For auto giants General Motors Corp. and Ford Motor Co., racked by billion-dollar losses and slumping market share in the U.S., that milestone represents the potential for growth and a rare cause for optimism. But it also represents a huge challenge for the automakers — as well as regulators, environmentalists and ordinary people trying to get from place to place.
The auto boom will only add to the congestion in major cities, as well as deepening the world¹s thirst for petroleum and spewing even more carbon dioxide into the air. That will leave drivers facing rising costs and traffic headaches, and force the auto industry to deal with rising demands for fuel efficiency, pollution control and a host of other rules and regulations. For instance, worried that the European landscape will be littered with junked cars, the European Parliament has demanded that automakers devise ways to recycle and reuse 95 percent of the weight of a vehicle by 2015.
Longer term, the struggle to accommodate 1 billion autos on the planet may lead to a rethinking of the car¹s place in society.
Automobiles have long been symbols of personal freedom. They¹ve enabled people to live in the country and earn better wages in town. Automakers have enjoyed special status as national industrial champions, protected to some degree from competition in return for providing high-paying jobs on a mass scale.
The view of cars as a symbol of all that¹s right in the economy and society still holds a lot of power, especially in developing countries. In India, car sales are booming. Automakers are ramping up production as the government loosens restrictions on foreign automakers and increases spending on roads to meet the demands of an increasingly affluent middle class. China is engaged in a massive road-building campaign to accommodate the surge in privately owned vehicles. Chinese automakers are talking up ambitious plans to crack the U.S. market with their cars within two years.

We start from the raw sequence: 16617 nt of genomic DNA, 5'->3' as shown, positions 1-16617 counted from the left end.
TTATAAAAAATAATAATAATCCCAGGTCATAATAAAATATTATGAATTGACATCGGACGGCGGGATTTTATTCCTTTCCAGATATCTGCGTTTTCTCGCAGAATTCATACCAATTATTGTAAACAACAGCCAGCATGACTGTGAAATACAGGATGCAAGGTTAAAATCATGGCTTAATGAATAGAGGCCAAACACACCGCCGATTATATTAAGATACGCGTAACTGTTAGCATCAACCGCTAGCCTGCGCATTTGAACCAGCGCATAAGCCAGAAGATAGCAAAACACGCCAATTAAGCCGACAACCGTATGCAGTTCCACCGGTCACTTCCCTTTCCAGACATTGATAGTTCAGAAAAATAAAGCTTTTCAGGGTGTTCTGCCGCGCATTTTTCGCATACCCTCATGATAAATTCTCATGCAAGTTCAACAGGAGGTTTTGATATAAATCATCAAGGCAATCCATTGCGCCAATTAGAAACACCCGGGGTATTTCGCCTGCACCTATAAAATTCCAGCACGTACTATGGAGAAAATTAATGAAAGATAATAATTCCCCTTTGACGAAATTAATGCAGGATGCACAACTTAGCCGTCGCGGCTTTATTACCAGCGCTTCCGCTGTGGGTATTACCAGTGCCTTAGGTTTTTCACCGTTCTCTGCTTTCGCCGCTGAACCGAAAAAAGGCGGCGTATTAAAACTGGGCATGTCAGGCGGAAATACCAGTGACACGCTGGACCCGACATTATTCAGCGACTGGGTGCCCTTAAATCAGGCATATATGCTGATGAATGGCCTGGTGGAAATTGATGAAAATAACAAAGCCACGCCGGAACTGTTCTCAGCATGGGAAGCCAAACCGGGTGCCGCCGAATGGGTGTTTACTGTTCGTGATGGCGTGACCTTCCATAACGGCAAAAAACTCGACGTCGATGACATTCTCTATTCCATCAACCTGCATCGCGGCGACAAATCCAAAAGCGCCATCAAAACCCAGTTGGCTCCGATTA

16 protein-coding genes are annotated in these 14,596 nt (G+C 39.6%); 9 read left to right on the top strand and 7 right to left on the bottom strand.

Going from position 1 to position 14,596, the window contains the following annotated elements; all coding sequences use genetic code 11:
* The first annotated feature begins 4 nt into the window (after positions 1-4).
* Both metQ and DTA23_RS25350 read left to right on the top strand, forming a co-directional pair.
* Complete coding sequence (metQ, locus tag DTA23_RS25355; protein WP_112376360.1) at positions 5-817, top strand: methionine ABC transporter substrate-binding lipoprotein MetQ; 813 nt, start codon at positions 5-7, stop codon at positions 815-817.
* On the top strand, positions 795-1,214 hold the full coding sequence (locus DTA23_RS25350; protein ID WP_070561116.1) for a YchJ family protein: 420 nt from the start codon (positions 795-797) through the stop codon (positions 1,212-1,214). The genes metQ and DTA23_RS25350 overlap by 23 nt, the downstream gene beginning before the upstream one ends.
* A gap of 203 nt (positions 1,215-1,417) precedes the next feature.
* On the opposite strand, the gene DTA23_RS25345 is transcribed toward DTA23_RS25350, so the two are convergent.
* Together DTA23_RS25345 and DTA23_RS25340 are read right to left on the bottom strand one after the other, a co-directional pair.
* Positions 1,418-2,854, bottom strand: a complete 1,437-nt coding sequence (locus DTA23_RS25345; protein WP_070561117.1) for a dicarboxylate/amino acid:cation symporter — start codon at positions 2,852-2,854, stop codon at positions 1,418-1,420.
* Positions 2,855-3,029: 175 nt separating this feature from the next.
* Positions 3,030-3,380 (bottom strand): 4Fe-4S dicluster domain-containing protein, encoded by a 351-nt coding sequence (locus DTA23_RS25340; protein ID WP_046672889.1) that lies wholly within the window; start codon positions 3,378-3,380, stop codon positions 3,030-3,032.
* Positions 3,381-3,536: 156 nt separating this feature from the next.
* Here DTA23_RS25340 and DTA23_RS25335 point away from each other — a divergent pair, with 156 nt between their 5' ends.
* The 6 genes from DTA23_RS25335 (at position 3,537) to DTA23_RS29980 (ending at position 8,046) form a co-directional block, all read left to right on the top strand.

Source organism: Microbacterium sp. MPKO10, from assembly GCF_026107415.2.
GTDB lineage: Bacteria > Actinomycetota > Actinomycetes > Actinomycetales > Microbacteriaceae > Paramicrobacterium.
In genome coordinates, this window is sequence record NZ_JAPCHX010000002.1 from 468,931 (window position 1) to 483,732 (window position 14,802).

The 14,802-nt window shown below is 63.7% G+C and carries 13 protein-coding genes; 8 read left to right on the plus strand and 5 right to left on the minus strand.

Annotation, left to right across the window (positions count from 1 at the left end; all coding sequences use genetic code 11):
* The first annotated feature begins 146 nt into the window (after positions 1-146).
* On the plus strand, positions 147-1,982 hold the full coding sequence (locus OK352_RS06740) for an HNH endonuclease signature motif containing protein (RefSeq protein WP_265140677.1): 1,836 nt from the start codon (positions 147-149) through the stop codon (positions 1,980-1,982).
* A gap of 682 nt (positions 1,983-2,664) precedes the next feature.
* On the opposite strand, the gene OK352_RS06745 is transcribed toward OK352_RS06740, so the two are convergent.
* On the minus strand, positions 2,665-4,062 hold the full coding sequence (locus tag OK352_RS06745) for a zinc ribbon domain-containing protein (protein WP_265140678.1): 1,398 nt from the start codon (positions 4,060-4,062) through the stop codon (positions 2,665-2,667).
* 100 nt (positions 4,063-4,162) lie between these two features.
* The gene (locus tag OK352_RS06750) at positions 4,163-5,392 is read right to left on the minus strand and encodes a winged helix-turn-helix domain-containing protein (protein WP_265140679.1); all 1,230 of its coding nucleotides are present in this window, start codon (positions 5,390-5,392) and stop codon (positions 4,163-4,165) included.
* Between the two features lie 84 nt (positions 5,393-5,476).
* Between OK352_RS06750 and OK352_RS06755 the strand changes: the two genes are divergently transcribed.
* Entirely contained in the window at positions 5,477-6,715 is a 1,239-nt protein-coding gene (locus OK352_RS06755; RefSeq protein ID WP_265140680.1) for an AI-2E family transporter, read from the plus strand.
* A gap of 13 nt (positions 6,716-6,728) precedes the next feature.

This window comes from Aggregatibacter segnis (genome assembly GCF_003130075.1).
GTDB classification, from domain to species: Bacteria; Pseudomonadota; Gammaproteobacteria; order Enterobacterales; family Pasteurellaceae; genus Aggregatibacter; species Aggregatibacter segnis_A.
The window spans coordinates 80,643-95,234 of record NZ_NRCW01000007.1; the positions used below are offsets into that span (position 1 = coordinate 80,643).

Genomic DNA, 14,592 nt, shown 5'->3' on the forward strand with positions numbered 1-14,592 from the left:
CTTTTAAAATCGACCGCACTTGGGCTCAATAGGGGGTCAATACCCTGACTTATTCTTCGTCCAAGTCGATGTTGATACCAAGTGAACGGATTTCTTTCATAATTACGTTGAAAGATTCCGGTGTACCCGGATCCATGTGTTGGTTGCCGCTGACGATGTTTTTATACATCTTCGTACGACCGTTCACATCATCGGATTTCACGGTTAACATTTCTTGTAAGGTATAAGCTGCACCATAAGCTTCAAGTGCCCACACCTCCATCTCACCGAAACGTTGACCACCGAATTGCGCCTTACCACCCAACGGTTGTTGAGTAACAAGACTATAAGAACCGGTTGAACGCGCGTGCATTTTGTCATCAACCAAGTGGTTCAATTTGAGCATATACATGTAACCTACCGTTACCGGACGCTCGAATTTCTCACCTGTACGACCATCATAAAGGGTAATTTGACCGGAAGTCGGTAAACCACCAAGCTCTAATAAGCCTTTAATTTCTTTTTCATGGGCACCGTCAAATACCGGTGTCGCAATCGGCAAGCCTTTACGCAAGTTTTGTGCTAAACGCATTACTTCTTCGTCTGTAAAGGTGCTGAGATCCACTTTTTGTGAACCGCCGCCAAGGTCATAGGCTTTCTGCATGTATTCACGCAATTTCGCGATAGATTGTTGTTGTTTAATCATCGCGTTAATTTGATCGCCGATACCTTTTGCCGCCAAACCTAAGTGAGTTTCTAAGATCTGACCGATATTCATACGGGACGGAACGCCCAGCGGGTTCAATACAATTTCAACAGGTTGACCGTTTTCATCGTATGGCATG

There¹s a perception the industry is stagnant,says Paul Ballew, executive director of market and industry analysis at GM. In reality, Ballew says, the auto industry¹s challenge in coming years will be managing growth.
At the same time, governments and automakers are beginning to demonstrate some concern that too many cars could be too much of a good thing.
In London, the city government has imposed a tax on cars entering the center of the city in an effort to encourage commuters to use mass transit. Other cities around the world are considering similar policies to ease congestion. The impetus for limiting traffic isn¹t coming just from environmentalists. The Partnership for New York, a business group, has urged the city to consider a congestion tax similar to London¹s, among other measures, to ease the city¹s gridlock.
We have a serious problem with lost productivity in our economy that costs the New York metro area $6 billion a year, says Kathryn Wilde, president and chief executive officer of the partnership.
The auto industry also faces a renewed challenge to make vehicles that burn less petroleum for both environmental and political reasons. And it seems likely the industry will deliver.
Toyota Motor Corp. scored a coup in the U.S. market with its highly efficient Toyota Prius gasoline-electric hybrid, a distinctively designed car that has become a green status symbol. Toyota is pushing gas-electric hybrid technology, in various forms, across an array of its vehicles, from a high-performance Lexus luxury sedan to crossover SUVs to its best-selling model, the Toyota Camry.
Ford, which racked up record profits during the 1990s by selling SUVs, is charting a new course under Chairman and Chief Executive William Clay Ford Jr. The company has cut back its SUV-making capacity and, despite slumping profits, has pumped money into developing its own hybrid-vehicle technology.